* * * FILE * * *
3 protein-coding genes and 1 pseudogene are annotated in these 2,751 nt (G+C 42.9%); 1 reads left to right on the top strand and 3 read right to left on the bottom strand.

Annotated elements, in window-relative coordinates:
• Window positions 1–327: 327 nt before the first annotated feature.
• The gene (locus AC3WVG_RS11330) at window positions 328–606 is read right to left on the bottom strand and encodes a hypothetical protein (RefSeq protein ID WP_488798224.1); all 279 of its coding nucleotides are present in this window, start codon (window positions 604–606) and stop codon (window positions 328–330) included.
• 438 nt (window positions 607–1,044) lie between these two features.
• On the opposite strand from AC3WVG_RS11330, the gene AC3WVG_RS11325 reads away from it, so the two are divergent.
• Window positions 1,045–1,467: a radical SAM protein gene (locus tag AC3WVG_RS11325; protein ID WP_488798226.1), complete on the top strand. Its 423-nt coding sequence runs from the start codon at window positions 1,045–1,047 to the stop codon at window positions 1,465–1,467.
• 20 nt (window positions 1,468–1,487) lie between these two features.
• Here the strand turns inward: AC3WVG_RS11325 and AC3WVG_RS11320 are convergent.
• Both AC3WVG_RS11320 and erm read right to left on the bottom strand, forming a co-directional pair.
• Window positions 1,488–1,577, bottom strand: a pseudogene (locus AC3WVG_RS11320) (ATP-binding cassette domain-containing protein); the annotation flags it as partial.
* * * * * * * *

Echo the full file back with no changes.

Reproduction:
3 protein-coding genes and 1 pseudogene are annotated in these 2,751 nt (G+C 42.9%); 1 reads left to right on the top strand and 3 read right to left on the bottom strand.

Annotated elements, in window-relative coordinates:
• Window positions 1–327: 327 nt before the first annotated feature.
• The gene (locus AC3WVG_RS11330) at window positions 328–606 is read right to left on the bottom strand and encodes a hypothetical protein (RefSeq protein ID WP_488798224.1); all 279 of its coding nucleotides are present in this window, start codon (window positions 604–606) and stop codon (window positions 328–330) included.
• 438 nt (window positions 607–1,044) lie between these two features.
• On the opposite strand from AC3WVG_RS11330, the gene AC3WVG_RS11325 reads away from it, so the two are divergent.
• Window positions 1,045–1,467: a radical SAM protein gene (locus tag AC3WVG_RS11325; protein ID WP_488798226.1), complete on the top strand. Its 423-nt coding sequence runs from the start codon at window positions 1,045–1,047 to the stop codon at window positions 1,465–1,467.
• 20 nt (window positions 1,468–1,487) lie between these two features.
• Here the strand turns inward: AC3WVG_RS11325 and AC3WVG_RS11320 are convergent.
• Both AC3WVG_RS11320 and erm read right to left on the bottom strand, forming a co-directional pair.
• Window positions 1,488–1,577, bottom strand: a pseudogene (locus AC3WVG_RS11320) (ATP-binding cassette domain-containing protein); the annotation flags it as partial.